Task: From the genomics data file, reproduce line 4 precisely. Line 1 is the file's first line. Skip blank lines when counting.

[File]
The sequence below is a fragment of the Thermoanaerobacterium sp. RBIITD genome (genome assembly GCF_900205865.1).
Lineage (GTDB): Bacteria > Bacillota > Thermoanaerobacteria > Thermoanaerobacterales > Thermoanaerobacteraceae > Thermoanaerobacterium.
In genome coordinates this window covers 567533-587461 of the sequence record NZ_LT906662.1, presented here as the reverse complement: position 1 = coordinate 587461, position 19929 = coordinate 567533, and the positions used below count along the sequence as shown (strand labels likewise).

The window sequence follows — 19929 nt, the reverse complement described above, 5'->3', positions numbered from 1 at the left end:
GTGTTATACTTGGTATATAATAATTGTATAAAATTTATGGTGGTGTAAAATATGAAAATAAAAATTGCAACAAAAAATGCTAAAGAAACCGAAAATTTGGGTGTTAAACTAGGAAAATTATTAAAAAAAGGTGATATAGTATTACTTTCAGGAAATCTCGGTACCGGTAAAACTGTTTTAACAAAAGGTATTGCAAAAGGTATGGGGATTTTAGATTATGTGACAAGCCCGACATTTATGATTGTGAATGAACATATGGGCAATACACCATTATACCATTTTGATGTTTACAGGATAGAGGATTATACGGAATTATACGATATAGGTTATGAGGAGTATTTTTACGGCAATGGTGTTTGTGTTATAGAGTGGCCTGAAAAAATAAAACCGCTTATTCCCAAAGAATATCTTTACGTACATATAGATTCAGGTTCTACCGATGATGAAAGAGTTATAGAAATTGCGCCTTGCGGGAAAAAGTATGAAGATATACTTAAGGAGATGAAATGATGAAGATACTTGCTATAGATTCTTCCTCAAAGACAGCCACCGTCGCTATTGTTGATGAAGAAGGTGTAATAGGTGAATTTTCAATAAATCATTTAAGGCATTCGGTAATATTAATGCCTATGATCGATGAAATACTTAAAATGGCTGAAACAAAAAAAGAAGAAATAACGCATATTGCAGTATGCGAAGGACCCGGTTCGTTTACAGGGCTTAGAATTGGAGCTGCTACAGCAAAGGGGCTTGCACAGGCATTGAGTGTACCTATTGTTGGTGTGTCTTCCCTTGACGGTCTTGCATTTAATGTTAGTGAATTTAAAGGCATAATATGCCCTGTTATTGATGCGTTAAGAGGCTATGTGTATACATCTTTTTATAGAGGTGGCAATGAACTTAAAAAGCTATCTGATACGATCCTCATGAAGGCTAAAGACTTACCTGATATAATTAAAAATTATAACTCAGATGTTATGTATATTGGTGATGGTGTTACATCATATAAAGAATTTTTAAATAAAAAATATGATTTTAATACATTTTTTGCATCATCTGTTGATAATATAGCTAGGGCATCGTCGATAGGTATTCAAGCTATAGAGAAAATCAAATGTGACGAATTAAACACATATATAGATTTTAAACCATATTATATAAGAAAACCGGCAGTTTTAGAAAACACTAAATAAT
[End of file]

The window sequence follows — 19929 nt, the reverse complement described above, 5'->3', positions numbered from 1 at the left end: